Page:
Thursday, February 13, 2014

MUST-READ Interview: FIDM-Graduate Riley Suchánek Prepares for Her First 'AD HOC' LA Fashion Show!

(Fashion designer and founder of AD HOC, Riley Suchánek)

A college graduate feeling hopeless after getting her degree because she has to find a “real” job? Totally normal. A college graduate who decided to take matters into her own hands (turning that frown upside down) and create a fashion show production company? Straight-out gutsy and admirable. 

Meet Riley Suchánek, the soft-spoken and strikingly introverted designer who is putting her degree from The Fashion Institute of Design and Merchandising (FIDM) to good use. With an innate understanding of the craftsmanship and artistry that goes into fashion, Riley developed AD HOC with a specific goal in mind: To produce a fashion show that is anything but typical. AD HOC offers individual designers the chance to showcase his/her entire collection at one time versus a few select pieces here and there. The designers of AD HOC "pride themselves on their fresh intake and ambition and strive to get their feet in the overpopulated and highly selective door of the fashion industry."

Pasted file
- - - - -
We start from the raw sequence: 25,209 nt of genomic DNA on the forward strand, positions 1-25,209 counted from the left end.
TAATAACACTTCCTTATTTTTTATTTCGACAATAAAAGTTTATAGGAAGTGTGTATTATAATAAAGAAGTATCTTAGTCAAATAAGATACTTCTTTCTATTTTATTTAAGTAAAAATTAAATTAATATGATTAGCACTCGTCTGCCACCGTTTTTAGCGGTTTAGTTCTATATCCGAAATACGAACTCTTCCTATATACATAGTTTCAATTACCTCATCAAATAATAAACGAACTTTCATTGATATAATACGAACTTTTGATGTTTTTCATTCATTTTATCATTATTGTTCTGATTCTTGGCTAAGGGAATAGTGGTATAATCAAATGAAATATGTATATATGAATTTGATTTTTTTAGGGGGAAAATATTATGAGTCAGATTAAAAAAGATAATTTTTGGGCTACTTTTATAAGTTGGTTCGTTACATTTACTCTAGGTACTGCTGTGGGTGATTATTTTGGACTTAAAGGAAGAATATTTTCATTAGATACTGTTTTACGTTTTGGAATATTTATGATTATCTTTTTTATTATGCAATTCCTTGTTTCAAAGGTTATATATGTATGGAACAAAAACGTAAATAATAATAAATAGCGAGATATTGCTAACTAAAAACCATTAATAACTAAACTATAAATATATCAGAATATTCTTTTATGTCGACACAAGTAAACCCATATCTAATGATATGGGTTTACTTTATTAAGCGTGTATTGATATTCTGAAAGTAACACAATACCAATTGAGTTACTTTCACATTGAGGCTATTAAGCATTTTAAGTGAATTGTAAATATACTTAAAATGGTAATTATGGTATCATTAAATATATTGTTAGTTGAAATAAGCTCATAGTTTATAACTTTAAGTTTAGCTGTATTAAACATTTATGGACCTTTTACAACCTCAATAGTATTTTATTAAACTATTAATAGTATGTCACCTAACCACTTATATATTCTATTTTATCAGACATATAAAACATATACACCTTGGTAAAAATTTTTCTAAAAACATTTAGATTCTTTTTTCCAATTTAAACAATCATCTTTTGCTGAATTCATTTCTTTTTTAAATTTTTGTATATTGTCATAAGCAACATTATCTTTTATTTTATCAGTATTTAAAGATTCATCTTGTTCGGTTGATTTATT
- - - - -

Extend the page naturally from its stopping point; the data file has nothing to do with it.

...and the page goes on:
With a handpicked team of support, Riley is currently in the process of finishing up the planning of her first AD HOC fashion show, set to take place on February 27, 2014.  Having gone to several fashion shows for nearly a decade, I have always been amazed with the entire production of such an event. From the collections and the models to the music and the chosen venue – this is no easy feat. 

(Riley en vogue) 

So I encourage you to check out my exclusive interview with Riley, soak up her passion, and purchase your affordable ticket today! Yup -- I'll be there. 

So you went to FIDM! What was your area of concentration?

Yes! I did go to The Fashion Institute to study apparel design. It is a two-year program for an associates degree. I learned the process of designing, from illustration through production. 

What about fashion interests you the most?

I like fashion because there are pieces that you personally relate to. Not everyone likes the same outfit in one collection. The audience will be attracted to different things, but this one designer (or group of designers) projected their idea in a clear way that others can wear and carry with them. It's been said before, but fashion is an expression of yourself in a tangible way. That is interesting to me.